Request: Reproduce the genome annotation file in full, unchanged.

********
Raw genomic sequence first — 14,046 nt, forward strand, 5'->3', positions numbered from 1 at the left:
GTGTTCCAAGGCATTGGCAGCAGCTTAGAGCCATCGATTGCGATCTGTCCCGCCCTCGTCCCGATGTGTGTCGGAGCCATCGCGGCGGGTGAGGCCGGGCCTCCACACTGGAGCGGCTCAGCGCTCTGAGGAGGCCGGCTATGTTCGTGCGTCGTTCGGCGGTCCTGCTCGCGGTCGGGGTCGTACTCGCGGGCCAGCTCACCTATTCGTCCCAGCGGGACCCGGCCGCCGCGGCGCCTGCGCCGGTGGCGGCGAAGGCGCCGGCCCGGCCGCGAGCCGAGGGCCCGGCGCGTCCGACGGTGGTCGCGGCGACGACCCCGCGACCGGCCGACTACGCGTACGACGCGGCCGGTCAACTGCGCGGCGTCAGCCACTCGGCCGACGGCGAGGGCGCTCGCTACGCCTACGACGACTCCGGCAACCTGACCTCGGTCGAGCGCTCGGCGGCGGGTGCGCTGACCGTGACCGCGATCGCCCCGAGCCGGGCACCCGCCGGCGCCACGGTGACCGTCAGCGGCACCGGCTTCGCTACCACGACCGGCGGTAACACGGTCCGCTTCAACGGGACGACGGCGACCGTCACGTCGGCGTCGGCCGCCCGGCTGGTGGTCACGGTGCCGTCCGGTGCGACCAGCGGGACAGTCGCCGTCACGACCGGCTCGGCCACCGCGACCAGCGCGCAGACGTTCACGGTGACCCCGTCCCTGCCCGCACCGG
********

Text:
Raw genomic sequence first — 14,046 nt, forward strand, 5'->3', positions numbered from 1 at the left:
GTGTTCCAAGGCATTGGCAGCAGCTTAGAGCCATCGATTGCGATCTGTCCCGCCCTCGTCCCGATGTGTGTCGGAGCCATCGCGGCGGGTGAGGCCGGGCCTCCACACTGGAGCGGCTCAGCGCTCTGAGGAGGCCGGCTATGTTCGTGCGTCGTTCGGCGGTCCTGCTCGCGGTCGGGGTCGTACTCGCGGGCCAGCTCACCTATTCGTCCCAGCGGGACCCGGCCGCCGCGGCGCCTGCGCCGGTGGCGGCGAAGGCGCCGGCCCGGCCGCGAGCCGAGGGCCCGGCGCGTCCGACGGTGGTCGCGGCGACGACCCCGCGACCGGCCGACTACGCGTACGACGCGGCCGGTCAACTGCGCGGCGTCAGCCACTCGGCCGACGGCGAGGGCGCTCGCTACGCCTACGACGACTCCGGCAACCTGACCTCGGTCGAGCGCTCGGCGGCGGGTGCGCTGACCGTGACCGCGATCGCCCCGAGCCGGGCACCCGCCGGCGCCACGGTGACCGTCAGCGGCACCGGCTTCGCTACCACGACCGGCGGTAACACGGTCCGCTTCAACGGGACGACGGCGACCGTCACGTCGGCGTCGGCCGCCCGGCTGGTGGTCACGGTGCCGTCCGGTGCGACCAGCGGGACAGTCGCCGTCACGACCGGCTCGGCCACCGCGACCAGCGCGCAGACGTTCACGGTGACCCCGTCCCTGCCCGCACCGG